The COVID-19 virus can only travel so far, and the more distance you have between yourself and others, the less likely it is that the virus can reach you and cause infection. Social distancing helps break the chain of person-to-person transmission.
A simple rule of thumb is to keep at least 6 feet of distance from people who aren't part of your household.
Hand washing is your secret weapon against lots of contagious illnesses! The key is to do it right: wash your hands frequently with soap and water for at least 20 seconds. Sing "Happy Birthday" twice in your head – that's about the right amount of time.
Wash your hands before you eat, when you return home from public spaces, and after using the bathroom. You should also wash your hands if you have sneezed or coughed into them, and after blowing your nose.
Hand sanitizers are helpful when you’re on the go and soap and water are not readily available. Look for sanitizers with at least 60% alcohol content for peak effectiveness.
Good ventilation is like a breath of fresh air for indoor spaces, especially when it comes to reducing the concentration of viral particles.
Open windows are one of the easiest and most cost-effective ways to improve ventilation. You can also keep doors ajar and turn on fans to decrease the accumulation of virus particles in the air.
This interactive home ventilation tool from the Centers for Disease Control and Prevention will help you learn more about how ventilation affects virus particle levels.
Some individuals continue to face a higher risk of severe illness from COVID-19. Adopting the right strategies can make a difference, whether you or someone close to you falls into this category. Below are some things to consider.
High-risk individuals should minimize their exposure to crowded places and situations where maintaining physical distance is challenging.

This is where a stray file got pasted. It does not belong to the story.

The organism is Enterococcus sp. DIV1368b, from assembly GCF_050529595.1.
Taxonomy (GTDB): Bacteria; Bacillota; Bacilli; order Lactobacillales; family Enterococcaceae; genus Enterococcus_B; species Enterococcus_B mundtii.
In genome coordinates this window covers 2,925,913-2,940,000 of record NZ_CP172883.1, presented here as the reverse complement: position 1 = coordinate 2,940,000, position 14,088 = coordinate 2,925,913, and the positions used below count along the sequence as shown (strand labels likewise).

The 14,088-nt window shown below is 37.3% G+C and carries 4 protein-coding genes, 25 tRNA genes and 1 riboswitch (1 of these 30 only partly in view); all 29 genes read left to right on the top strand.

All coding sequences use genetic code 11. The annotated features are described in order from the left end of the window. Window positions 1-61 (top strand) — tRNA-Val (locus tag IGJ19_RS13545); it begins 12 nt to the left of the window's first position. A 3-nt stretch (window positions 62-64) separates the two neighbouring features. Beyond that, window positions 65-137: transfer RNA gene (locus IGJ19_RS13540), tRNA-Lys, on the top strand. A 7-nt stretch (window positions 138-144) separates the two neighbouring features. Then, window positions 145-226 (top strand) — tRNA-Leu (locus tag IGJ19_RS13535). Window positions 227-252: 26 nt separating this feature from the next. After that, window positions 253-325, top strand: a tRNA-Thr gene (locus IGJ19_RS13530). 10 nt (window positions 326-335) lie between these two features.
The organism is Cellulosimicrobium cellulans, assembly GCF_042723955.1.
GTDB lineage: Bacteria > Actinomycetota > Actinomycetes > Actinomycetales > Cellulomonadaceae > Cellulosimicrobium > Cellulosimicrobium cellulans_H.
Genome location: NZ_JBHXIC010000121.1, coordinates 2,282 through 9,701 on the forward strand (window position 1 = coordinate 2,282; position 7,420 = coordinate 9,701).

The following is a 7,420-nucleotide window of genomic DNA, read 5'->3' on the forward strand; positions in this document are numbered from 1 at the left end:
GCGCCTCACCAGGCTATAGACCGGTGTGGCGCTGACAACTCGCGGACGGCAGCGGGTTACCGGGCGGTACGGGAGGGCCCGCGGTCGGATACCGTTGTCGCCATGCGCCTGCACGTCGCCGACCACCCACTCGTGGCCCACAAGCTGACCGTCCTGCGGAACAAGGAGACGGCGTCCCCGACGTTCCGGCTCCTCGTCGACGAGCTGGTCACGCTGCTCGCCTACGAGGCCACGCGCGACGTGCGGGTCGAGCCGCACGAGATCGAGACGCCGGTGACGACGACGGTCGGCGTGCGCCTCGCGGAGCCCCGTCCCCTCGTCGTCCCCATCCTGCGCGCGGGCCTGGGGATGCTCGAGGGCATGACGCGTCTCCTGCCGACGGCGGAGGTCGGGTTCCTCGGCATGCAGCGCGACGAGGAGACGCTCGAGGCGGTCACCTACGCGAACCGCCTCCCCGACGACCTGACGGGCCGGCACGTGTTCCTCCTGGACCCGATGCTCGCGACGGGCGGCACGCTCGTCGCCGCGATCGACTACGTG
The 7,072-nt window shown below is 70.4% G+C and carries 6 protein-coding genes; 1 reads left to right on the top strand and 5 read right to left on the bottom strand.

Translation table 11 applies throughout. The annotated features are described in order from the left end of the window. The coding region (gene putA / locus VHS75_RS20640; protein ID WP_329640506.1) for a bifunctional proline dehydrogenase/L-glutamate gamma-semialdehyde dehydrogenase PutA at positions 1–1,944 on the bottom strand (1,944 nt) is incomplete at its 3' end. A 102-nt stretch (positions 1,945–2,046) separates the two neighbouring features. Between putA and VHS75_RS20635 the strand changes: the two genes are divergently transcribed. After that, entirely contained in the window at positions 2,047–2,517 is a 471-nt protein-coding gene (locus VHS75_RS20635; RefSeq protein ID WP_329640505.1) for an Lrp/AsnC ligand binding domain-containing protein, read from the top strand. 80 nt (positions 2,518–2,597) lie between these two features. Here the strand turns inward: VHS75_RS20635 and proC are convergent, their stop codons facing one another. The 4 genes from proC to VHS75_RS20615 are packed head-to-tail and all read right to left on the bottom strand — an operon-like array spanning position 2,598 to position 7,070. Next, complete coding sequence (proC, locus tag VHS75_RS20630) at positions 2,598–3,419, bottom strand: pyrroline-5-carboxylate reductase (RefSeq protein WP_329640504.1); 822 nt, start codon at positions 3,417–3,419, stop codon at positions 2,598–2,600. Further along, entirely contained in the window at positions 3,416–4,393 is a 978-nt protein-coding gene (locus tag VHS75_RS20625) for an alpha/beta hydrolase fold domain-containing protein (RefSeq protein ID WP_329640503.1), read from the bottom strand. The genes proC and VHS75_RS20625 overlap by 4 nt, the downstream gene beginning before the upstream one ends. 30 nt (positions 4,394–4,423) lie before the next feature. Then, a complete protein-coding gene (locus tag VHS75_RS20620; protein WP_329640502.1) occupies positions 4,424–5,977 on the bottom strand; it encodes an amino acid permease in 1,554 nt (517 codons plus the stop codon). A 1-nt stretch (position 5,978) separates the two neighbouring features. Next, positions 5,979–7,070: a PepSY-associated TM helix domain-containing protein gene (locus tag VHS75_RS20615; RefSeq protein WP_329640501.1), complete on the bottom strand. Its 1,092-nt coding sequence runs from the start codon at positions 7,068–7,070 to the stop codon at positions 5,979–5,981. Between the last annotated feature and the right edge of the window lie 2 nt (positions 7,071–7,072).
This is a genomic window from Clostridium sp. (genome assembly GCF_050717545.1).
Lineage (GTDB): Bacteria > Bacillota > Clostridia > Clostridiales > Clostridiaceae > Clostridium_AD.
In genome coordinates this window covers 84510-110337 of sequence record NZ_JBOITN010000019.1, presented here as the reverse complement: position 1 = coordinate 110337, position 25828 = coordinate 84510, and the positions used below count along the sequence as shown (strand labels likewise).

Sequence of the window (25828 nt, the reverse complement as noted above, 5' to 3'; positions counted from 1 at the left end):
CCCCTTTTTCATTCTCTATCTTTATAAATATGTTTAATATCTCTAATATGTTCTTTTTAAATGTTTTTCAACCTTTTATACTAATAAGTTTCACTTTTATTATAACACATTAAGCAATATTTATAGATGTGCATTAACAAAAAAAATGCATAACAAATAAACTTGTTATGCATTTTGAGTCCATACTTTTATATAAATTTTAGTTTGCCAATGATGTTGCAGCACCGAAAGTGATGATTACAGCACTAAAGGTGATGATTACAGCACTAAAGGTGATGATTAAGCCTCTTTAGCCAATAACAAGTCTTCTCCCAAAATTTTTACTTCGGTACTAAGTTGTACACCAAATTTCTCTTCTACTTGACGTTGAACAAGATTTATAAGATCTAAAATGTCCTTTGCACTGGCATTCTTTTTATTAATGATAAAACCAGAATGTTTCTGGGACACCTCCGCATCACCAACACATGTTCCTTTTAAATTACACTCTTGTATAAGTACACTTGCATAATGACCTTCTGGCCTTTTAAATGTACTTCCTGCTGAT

Opting for outdoor activities provides better airflow and more space to keep a safe distance from others while still enjoying social gatherings. When shopping or running errands, consider off-peak hours or take advantage of delivery services to reduce contact with people.
Regardless of vaccination status, high-risk individuals should continue following preventive measures diligently. This includes wearing masks, practicing thorough hand hygiene, and maintaining social distancing.
Healthcare professionals can offer valuable insights into whether additional precautions are necessary. Discuss your specific risks and seek tailored guidance based on your health conditions.
Staying updated on regional COVID-19 trends, vaccination recommendations, and specific guidelines for high-risk individuals in your area is also helpful.
As we face another upswing in COVID-19 cases, it's a good time to refresh the habits that protect ourselves and our communities. The emergence of new variants like BA.2.86 and EG.5 reminds us that the virus is still a threat, but our collective actions can make a significant difference in controlling its spread!
Check out our Latest News page for even more COVID-19 updates and resources.